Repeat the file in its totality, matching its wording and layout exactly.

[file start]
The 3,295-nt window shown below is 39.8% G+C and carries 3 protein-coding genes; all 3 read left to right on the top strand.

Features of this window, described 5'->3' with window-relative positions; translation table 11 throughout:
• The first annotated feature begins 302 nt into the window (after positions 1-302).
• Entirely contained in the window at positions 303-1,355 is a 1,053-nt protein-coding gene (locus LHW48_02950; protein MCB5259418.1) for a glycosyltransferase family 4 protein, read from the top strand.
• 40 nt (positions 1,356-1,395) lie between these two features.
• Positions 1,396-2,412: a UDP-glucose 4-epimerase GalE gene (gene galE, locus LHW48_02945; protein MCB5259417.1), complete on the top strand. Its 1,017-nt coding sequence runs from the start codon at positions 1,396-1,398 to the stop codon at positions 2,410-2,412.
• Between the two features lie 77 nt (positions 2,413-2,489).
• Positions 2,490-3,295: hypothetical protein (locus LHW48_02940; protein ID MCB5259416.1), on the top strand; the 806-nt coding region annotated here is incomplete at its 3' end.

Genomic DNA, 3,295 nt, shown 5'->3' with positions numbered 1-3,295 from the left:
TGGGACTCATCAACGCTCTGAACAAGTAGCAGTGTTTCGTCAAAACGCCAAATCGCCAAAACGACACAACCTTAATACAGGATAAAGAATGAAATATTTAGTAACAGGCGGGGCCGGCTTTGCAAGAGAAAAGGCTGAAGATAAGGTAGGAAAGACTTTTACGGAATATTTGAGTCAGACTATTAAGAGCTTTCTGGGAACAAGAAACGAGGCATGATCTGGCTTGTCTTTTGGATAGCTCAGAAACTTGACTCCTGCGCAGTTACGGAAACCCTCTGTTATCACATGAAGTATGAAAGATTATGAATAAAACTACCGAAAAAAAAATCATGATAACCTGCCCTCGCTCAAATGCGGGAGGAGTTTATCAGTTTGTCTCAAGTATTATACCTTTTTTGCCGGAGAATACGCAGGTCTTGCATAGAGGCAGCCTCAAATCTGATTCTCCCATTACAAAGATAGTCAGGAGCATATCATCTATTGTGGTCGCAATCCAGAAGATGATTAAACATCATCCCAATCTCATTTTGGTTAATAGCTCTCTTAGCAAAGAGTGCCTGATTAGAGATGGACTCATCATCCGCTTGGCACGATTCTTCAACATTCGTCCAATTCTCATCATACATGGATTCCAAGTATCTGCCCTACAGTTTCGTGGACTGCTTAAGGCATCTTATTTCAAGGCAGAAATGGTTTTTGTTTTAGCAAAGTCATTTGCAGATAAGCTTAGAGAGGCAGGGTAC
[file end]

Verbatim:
The 3,295-nt window shown below is 39.8% G+C and carries 3 protein-coding genes; all 3 read left to right on the top strand.

Features of this window, described 5'->3' with window-relative positions; translation table 11 throughout:
• The first annotated feature begins 302 nt into the window (after positions 1-302).
• Entirely contained in the window at positions 303-1,355 is a 1,053-nt protein-coding gene (locus LHW48_02950; protein MCB5259418.1) for a glycosyltransferase family 4 protein, read from the top strand.
• 40 nt (positions 1,356-1,395) lie between these two features.
• Positions 1,396-2,412: a UDP-glucose 4-epimerase GalE gene (gene galE, locus LHW48_02945; protein MCB5259417.1), complete on the top strand. Its 1,017-nt coding sequence runs from the start codon at positions 1,396-1,398 to the stop codon at positions 2,410-2,412.
• Between the two features lie 77 nt (positions 2,413-2,489).
• Positions 2,490-3,295: hypothetical protein (locus LHW48_02940; protein ID MCB5259416.1), on the top strand; the 806-nt coding region annotated here is incomplete at its 3' end.

Genomic DNA, 3,295 nt, shown 5'->3' with positions numbered 1-3,295 from the left:
TGGGACTCATCAACGCTCTGAACAAGTAGCAGTGTTTCGTCAAAACGCCAAATCGCCAAAACGACACAACCTTAATACAGGATAAAGAATGAAATATTTAGTAACAGGCGGGGCCGGCTTTGCAAGAGAAAAGGCTGAAGATAAGGTAGGAAAGACTTTTACGGAATATTTGAGTCAGACTATTAAGAGCTTTCTGGGAACAAGAAACGAGGCATGATCTGGCTTGTCTTTTGGATAGCTCAGAAACTTGACTCCTGCGCAGTTACGGAAACCCTCTGTTATCACATGAAGTATGAAAGATTATGAATAAAACTACCGAAAAAAAAATCATGATAACCTGCCCTCGCTCAAATGCGGGAGGAGTTTATCAGTTTGTCTCAAGTATTATACCTTTTTTGCCGGAGAATACGCAGGTCTTGCATAGAGGCAGCCTCAAATCTGATTCTCCCATTACAAAGATAGTCAGGAGCATATCATCTATTGTGGTCGCAATCCAGAAGATGATTAAACATCATCCCAATCTCATTTTGGTTAATAGCTCTCTTAGCAAAGAGTGCCTGATTAGAGATGGACTCATCATCCGCTTGGCACGATTCTTCAACATTCGTCCAATTCTCATCATACATGGATTCCAAGTATCTGCCCTACAGTTTCGTGGACTGCTTAAGGCATCTTATTTCAAGGCAGAAATGGTTTTTGTTTTAGCAAAGTCATTTGCAGATAAGCTTAGAGAGGCAGGGTAC